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Guest Post: 2012’s Best Actress Race: A History of Inequality

by Keith Dodge
November 26, 2012 1:00 PM
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Sally Field
Capote. Ray. Malcolm X. Nixon. Milk. Ali. Chaplin.

Do these ring a bell? They are the names of famous politicians, filmmakers, activists, authors and athletes who inspired biopics that were nominated for Academy Awards over the last 20 years. They’re also all men.

Every awards season, film pundits debate whether this is “the year of women” or “a bad year for women’s roles.” 1992 is noted for being one of the worst for women’s parts in films. Billy Crystal crudely remarked that the most talked about women’s parts were Sharon Stone’s in Basic Instinct. Is anyone really surprised that the Academy Awards is on the guy’s team? The statue itself is a naked dude with a big sword named Oscar. After all, they don’t call ‘em the Sarahs or the Lisas.

Still, this quote initiated a challenge in my mind: What can we learn by looking at Best Actress nominees and winners throughout the past 20 years? Have women gained any ground in the Oscar arena?

According to my research, 2012 doesn’t look better than 1992.

Look no further than this year’s top Oscar biopic, Lincoln. Yet again, we’re looking at a movie about the life of a legendary man. There are only two notable female characters in the entire film. Despite her historical significance, Sally Field’s Mary Todd could be yanked from the plot without impacting the story of Lincoln’s emancipation proclamation or his efforts to end the war whatsoever. The heavy lifting in the film is at the hands of Daniel Day-Lewis, David Strathairn and Tommy Lee Jones.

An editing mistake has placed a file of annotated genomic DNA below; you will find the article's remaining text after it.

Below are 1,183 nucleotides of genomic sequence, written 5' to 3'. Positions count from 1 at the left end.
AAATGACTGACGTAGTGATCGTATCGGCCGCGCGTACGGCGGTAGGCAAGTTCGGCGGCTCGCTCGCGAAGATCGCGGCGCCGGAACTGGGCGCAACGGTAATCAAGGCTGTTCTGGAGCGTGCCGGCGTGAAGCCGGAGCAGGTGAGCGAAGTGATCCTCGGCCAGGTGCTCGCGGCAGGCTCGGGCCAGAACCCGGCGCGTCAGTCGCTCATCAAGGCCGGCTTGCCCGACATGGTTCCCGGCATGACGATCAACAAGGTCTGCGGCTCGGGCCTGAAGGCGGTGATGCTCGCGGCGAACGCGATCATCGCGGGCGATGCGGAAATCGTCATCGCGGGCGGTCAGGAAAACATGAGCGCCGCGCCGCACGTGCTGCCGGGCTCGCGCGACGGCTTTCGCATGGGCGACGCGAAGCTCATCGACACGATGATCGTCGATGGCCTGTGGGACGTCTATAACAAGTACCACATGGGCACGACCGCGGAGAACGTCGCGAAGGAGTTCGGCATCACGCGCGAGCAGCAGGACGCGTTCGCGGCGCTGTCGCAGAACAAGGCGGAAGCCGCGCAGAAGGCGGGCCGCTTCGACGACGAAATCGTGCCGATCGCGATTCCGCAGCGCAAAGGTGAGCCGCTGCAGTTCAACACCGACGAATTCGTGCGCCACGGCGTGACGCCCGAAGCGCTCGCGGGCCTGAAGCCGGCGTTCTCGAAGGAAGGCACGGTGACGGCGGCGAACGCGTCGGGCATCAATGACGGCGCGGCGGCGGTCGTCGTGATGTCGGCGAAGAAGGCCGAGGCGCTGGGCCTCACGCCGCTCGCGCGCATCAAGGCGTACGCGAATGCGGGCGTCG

Lincoln will ride into the Oscar battlefield with its star-spangled banner flying high and emerge triumphant. Last year’s The Iron Lady, another film about an iconic world leader, also triumphed at the big show, taking home Best Actress and Best Makeup; yet  Lincoln almost made more in its first weekend in wide release ($22.5 million) than The Iron Lady did in its entire US run ($30 million). It also wasn’t a Best Picture nominee, which leads me to my next point- women have been shortchanged when it comes to the pictures that are the Academy’s favorites for the year.

Since 1992, women have received Best Actress nominations from Best Picture winners or nominees 29 times. Men have received Best Actor nominations from Best Picture nominees 47 times. Obviously, there have been some incredible performances by women in Best Picture caliber films over the last 20 years, and said films have featured indelible portrayals of women as well, such as Hilary Swank’s heroic Maggie in Million Dollar Baby, or Julia Roberts’ brash, brilliant Erin Brockovich. Nevertheless, the most acclaimed films of the year are most often all about guys. One man has even been the subject of two biopics- Richard Nixon. Nixon and Frost/Nixon, garnered two different men Best Actor nominations (Frank Langella and Anthony Hopkins).